Q and A with Vance Lehmkuhl

“The American Vegan Society appreciates Vance Lehmkuhl’s distinctive voice in Philadelphia and the valuable work that he does keeping vegan views in front of readers throughout the region.”
There you have it, the seal of approval from the American Vegan Society for Vance Lehmkuhl’s work. This past year, Sullivan Street Press had the privilege of publishing two of his books: V for Veg: The Best of Philly’s Vegan Food Column and Eating Vegan in Philly.
I asked Vance to take some time from his busy schedule to answer some questions and here are his answers.
1. If you had 30 seconds to convince me to read your book, not buy it, but read it, what would you say?
If you care about animals, or about vegan eating, or have questions about them or about Philly’s food scene, or if you just like to read fun food writing, this book will satisfy and you will not finish it wishing you could have that couple hours of your life back. I absolutely guarantee it, but not in any legally binding way. It has a lot of good information and a certain amount of attitude, always pushing forward in an animal-free direction.
2. Tell us about how you became a vegan food columnist. (How long, what prepared you for it and why?)
I started out as a vegetarian cartoonist as of about 1992, working my pro-animal opinions into my political cartoon for Philadelphia City Paper, “How-To Harry,” which I drew weekly for 12 years, and also in the “Edgy Veggies” cartoon I did for VegNews Magazine for its first 8 years. In 2000 as I turned vegan I started working as the online editor of the Philadelphia Daily News, and I pitched a vegan story, then another, etc. and for a time I wrote vegan op-eds for the Opinion section. In 2010 I started campaigning for a column and finally got the green light in 2011, and “V for Veg” started that summer with a trip to a hot dog joint that’s no longer there, and a deli that was serving vegan banh mi sandwiches, and which still is. I started the philly.com companion blog V for Veg in 2013.
3. Your writing is both witty and informed–do you think that reflects the vegan community in Philadelphia? Is it sophisticated and fun loving?
Well… I’d shy away from a blanket statement about the vegan community in Philadelphia. Partially because there are a good many vegans here of whom I only know maybe 30-40. Of course there are certainly a good many who are sophisticated and fun loving, but from the big-picture perspective the community, historically somewhat disjoint, is just now growing into a mutually supportive community commensurate with the world-class vegan dining town Philadelphia is becoming, and I think our vegan dining boom that has coincided with, ahem, the run of my column, may be part of that equation.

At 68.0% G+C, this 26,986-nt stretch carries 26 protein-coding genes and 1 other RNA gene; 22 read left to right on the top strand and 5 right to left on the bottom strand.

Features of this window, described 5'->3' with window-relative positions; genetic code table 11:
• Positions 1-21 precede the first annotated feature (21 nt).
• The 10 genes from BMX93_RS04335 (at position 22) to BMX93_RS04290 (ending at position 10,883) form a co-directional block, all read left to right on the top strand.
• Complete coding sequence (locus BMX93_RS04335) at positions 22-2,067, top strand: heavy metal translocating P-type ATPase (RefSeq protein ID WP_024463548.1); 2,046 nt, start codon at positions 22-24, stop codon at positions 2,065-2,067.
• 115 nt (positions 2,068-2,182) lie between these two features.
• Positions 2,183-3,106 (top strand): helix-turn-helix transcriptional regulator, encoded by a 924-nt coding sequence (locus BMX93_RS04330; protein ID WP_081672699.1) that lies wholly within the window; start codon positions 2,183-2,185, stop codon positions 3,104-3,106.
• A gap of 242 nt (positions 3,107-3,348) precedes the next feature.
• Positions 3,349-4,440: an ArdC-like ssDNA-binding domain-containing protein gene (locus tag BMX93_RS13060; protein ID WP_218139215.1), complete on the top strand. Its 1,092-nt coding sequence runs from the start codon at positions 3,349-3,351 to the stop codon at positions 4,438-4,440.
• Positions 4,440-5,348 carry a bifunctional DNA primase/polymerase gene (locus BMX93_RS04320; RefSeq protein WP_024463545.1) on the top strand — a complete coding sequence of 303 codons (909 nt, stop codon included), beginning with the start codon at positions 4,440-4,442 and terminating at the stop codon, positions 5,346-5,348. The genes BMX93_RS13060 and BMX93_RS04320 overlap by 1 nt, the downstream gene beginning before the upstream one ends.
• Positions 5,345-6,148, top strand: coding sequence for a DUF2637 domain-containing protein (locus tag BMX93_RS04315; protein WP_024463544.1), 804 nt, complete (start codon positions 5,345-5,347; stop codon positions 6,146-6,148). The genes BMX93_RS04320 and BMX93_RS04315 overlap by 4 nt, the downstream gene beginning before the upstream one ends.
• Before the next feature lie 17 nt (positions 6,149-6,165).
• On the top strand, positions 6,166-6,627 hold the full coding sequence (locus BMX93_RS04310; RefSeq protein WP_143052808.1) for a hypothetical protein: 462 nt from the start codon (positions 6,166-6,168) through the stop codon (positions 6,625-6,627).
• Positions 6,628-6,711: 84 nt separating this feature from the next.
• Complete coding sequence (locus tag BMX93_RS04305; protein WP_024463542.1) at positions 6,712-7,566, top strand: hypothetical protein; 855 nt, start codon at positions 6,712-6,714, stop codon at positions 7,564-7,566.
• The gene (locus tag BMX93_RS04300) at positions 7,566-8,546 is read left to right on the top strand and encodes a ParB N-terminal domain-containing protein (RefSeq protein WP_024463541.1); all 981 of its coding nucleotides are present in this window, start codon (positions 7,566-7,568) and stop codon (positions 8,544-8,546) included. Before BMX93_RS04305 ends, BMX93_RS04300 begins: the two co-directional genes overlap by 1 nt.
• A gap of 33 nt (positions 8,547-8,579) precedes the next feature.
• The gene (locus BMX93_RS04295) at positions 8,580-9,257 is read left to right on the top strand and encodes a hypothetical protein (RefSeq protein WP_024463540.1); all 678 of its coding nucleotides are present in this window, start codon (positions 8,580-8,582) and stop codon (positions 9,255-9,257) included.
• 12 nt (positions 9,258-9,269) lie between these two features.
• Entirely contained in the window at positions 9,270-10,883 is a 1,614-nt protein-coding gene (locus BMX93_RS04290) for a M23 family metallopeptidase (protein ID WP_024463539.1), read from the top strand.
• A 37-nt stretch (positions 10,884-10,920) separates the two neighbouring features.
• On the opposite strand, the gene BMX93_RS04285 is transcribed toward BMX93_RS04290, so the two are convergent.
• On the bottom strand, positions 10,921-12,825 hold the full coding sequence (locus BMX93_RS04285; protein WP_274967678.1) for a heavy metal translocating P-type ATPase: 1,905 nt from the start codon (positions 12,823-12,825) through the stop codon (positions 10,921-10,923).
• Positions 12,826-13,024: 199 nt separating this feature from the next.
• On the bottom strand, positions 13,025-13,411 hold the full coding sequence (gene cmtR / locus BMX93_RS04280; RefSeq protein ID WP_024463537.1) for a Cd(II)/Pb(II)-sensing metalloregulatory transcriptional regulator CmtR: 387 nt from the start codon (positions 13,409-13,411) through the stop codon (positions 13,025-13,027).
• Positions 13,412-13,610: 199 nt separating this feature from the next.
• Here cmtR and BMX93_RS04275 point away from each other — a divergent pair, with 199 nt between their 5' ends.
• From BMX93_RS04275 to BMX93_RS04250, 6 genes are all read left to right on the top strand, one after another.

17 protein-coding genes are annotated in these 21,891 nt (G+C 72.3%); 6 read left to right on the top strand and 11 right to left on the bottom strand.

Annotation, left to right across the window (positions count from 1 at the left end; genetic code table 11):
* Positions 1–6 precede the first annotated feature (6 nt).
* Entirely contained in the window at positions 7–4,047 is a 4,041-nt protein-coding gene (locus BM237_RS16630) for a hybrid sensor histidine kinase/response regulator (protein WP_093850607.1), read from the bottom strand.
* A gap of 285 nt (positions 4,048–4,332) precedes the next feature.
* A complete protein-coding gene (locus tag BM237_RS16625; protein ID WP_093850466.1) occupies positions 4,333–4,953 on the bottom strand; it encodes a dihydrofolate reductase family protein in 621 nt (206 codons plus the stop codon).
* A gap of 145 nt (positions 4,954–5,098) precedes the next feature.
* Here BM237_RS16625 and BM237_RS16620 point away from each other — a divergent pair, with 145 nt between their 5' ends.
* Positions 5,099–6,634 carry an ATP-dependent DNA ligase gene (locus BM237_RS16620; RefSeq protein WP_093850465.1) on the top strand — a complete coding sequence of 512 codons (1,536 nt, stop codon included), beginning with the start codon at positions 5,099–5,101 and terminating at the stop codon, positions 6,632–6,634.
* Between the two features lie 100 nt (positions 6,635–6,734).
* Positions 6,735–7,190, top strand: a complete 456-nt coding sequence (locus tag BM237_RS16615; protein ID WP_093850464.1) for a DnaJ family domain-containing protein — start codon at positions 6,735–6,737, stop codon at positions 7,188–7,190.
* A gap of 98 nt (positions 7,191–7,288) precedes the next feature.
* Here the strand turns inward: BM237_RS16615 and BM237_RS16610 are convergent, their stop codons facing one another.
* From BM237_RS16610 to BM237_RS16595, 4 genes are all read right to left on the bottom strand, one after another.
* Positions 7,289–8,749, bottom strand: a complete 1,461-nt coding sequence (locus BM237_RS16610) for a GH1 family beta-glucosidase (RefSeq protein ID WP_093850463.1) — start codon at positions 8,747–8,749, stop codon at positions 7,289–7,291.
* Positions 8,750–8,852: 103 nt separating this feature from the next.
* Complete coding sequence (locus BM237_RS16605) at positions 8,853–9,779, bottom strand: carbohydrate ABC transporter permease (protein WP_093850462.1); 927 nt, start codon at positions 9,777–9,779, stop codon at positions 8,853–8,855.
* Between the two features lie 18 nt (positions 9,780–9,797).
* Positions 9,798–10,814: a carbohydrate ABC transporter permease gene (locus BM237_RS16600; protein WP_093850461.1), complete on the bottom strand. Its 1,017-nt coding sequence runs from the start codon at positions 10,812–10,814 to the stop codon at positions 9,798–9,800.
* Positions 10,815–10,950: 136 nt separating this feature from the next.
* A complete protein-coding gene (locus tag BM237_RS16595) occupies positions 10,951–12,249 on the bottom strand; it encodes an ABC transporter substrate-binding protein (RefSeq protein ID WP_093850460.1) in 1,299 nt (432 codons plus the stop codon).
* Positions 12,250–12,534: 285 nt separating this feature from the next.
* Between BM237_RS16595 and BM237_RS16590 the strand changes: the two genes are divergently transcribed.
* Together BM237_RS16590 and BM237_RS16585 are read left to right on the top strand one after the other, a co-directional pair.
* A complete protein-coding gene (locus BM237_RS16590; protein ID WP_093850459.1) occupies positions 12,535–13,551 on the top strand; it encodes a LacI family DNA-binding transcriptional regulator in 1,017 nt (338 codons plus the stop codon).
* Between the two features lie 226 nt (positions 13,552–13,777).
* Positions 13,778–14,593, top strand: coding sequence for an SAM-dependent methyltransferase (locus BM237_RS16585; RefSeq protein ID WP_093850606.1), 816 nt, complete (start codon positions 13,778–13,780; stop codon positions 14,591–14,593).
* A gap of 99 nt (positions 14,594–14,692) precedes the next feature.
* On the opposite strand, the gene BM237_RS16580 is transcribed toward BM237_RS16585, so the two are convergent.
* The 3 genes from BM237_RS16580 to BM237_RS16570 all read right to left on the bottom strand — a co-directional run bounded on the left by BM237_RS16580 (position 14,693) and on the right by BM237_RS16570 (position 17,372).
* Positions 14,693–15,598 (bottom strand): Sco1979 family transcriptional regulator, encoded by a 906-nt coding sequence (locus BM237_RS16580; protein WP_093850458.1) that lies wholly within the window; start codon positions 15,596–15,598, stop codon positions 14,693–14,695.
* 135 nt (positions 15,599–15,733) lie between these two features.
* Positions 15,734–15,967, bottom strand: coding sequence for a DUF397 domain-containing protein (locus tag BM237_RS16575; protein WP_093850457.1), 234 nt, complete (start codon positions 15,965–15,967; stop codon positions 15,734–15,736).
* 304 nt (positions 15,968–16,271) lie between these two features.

4. Do you see yourself as a vegan activist or are you reflecting the level of engagement in Philadelphia?
“Activist” is a loaded term both for my fellow journalists and for street activists who don’t want the term tarnished by slacktivism, so I’ll just say I consider myself an advocacy journalist. I’m writing with a clear and transparent mission to advocate for something, but at the same time I have to be held to journalistic standards of factual accuracy. So certainly at the same time I am reflecting the level of animal-free engagement in Philly, which is growing.
5. You have seen a long line of vegan fads, restaurants, activities come and go in Philadelphia. Your book mentions many of them. What are your favorites and why did you choose them?
Kale chips was a fun one because it was like my fourth column and I felt like I recognized this just as it was hitting and before it was considered a trend, so I made a big deal out it with the Drudge-style “Must Credit V for Veg!” On the other end of the timeline, Aquafaba, bean water that can be used in baking, was an exciting thing to find out about and research and try out, and I think there’s still a lot to come from that. I still get a kick out of the Silk almond-milk “Milkman” ad and it was fun to talk to the guy that came up with that. Also, the movie, “Noah” was pretty good and my blog post calling it “vegan propaganda” spent some time as the highest-traffic item of any kind on our site, Philly.com. Lots of fun things I wouldn’t necessarily have encountered if I weren’t watching for column topics, and I am glad to have had a chance to do some of the things, and eat some of the food, that my columnist position has called for.
To find out more about Vance’s two books, you can follow the Facebook pages
@vvegphillysveganfood
@eatingveganin
And order the books through the website: http://sullivanstpress.com/

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